Automatically extending polygons (municipalities) into maritime areas: possible?

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02-01-2012 04:29 AM
BramPiot
New Contributor
I'd need to extend administrative areas that are along the coast, by a given distance, so that it becomes possible to assign point records off the coast to the corresponding municipality. I can of course create buffers and only retain those that are on the ocean side, but then I end up with a lot of overlapping polygons. Any way that these overlapping features (within the same layer) can be automatically processed in order to generate an appropriate boundary between each municipality's maritime "domain"?

I've attached an example of what I'd need to obtain.

Any help would be greatly appreciated!
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DanLee
by Esri Regular Contributor
Esri Regular Contributor
I know exactly what you want, but such tool may not exist in ArcGIS. However, if you have Spatial Analyst extention, the Euclidean Allocation tool (Distance toolset) might be helpful: it takes source features (your polygons) and grows it in raster by a specified distance, cellsize, and a specified field (e.g. OBJECTID). The cells carrying the unique polygon OBJECTIDs will meet at along an "equal-distance" line. You can then convert the resulting raster back to polygons . You may need to inspect the connection points; the smaller the cellsize you use, the longer the process takes, but the more accurate/finer lines you get.

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6 Replies
DanLee
by Esri Regular Contributor
Esri Regular Contributor
I know exactly what you want, but such tool may not exist in ArcGIS. However, if you have Spatial Analyst extention, the Euclidean Allocation tool (Distance toolset) might be helpful: it takes source features (your polygons) and grows it in raster by a specified distance, cellsize, and a specified field (e.g. OBJECTID). The cells carrying the unique polygon OBJECTIDs will meet at along an "equal-distance" line. You can then convert the resulting raster back to polygons . You may need to inspect the connection points; the smaller the cellsize you use, the longer the process takes, but the more accurate/finer lines you get.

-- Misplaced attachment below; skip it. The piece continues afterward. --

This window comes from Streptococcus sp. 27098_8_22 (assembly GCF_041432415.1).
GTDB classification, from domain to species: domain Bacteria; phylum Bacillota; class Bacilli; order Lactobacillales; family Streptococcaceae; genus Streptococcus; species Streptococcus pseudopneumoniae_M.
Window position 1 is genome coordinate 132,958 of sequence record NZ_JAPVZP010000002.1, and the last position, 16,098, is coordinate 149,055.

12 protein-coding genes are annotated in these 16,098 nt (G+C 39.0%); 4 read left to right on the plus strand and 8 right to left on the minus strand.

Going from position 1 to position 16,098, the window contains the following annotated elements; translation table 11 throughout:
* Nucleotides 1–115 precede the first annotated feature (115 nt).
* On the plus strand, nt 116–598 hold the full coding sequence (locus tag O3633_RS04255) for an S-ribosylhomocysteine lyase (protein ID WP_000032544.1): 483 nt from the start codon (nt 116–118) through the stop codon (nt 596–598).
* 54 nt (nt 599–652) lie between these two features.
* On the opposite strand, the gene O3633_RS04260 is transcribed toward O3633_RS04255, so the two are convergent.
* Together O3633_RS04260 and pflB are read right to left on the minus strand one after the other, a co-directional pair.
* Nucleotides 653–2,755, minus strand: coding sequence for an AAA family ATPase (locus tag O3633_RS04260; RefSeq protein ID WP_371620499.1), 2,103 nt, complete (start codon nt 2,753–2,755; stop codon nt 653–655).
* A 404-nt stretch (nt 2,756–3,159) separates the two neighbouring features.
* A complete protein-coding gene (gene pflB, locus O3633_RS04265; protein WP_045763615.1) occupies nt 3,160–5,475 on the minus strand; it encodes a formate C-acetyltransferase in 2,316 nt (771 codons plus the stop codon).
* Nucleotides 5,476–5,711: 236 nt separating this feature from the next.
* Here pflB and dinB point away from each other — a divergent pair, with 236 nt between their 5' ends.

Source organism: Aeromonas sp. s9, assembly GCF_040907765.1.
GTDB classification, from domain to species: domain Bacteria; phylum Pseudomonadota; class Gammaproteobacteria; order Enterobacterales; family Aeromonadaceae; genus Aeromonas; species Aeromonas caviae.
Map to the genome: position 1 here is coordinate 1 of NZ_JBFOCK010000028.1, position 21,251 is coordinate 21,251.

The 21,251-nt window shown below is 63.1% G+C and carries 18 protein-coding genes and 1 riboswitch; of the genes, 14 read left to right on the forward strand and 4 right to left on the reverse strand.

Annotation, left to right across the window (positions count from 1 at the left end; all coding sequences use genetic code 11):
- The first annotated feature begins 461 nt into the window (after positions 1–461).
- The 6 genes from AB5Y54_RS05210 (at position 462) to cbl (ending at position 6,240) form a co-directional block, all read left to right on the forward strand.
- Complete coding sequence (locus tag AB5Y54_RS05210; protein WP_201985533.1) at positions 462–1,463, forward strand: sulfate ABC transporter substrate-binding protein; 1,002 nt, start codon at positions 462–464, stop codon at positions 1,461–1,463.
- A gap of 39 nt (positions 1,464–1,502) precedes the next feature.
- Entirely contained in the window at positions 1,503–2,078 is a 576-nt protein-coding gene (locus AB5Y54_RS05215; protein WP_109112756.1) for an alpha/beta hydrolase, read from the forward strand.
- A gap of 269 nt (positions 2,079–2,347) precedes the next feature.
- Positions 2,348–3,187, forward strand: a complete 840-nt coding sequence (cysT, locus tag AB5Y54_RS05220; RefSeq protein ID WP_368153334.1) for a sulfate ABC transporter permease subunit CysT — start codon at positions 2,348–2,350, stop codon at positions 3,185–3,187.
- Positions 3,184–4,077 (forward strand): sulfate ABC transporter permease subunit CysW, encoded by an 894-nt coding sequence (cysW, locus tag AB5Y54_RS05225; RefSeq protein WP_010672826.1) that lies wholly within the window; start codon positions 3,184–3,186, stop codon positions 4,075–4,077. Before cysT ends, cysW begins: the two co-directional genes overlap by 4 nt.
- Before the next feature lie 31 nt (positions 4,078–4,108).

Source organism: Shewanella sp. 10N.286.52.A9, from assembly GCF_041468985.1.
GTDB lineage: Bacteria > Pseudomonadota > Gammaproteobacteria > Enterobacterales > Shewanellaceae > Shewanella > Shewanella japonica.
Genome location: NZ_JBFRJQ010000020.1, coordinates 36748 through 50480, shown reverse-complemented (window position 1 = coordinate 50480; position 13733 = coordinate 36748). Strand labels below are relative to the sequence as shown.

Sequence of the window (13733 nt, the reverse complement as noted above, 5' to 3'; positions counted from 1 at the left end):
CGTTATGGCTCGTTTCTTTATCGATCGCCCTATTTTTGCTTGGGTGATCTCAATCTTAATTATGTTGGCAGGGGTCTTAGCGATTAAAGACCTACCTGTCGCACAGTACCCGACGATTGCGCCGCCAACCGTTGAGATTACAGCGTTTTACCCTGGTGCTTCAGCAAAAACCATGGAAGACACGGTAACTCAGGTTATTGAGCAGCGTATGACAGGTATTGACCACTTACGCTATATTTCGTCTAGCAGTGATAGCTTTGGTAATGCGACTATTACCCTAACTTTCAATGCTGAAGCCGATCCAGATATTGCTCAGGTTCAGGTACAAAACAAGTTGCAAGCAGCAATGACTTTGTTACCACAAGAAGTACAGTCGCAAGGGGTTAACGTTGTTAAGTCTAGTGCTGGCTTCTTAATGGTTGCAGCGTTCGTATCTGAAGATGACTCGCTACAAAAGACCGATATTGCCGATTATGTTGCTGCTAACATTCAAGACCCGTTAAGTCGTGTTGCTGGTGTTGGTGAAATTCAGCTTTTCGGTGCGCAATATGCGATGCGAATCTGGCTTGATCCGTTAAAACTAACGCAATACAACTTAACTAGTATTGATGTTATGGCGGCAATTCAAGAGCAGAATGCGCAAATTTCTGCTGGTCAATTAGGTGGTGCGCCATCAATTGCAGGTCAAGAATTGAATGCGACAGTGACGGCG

BramPiot
New Contributor
Many thanks Dan for your prompt response. I'll give this a try and let you know how it goes.

If anyone has other suggestions I'd be happy to hear about them.

Thanks.
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markdenil
Regular Contributor II
Perhaps if you convert the verticies of the shore line to points with a 'minicipality' attribute
(making sure the shore line breaks at the municipal bounds), then run
CreateThiessenPolygons_analysis (in_features, out_feature_class, {fields_to_copy})

quote: The outside boundary of the output Thiessen polygon feature class is the extent of the point input features plus an additional 10%. If the Extent environment is set to a specific extent window, this tool tool will use the environment setting to set its outside boundary.
:unquote

Then clip to the buffer (which will have been smaller than the Extent environment or the 10%),
erase the land area, and dissolve on 'municipality'.

You should get polygons with areas closest to the shore of each municipality.

Alternatly, you could run a Near analysis on your offshore points to identify the nearest on-shore municipality polygon to each point.
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BramPiot
New Contributor
Many thanks for your suggestion, which indeed may work out well. Haven't had the chance to work on this yet, will let you all know how it goes once I get round to taking care of this task.

Best regards,

bram
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BramPiot
New Contributor
Hi all,

The Euclidian Allocation tool (Spatial Analyst) worked out very well, and I managed to obtain what I wanted.

Again, many thanks for your suggestions.

Bram
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DanLee
by Esri Regular Contributor
Esri Regular Contributor
You are welcome. I am glad the Euclidian Allocation tool (Spatial Analyst) worked for you.  🙂
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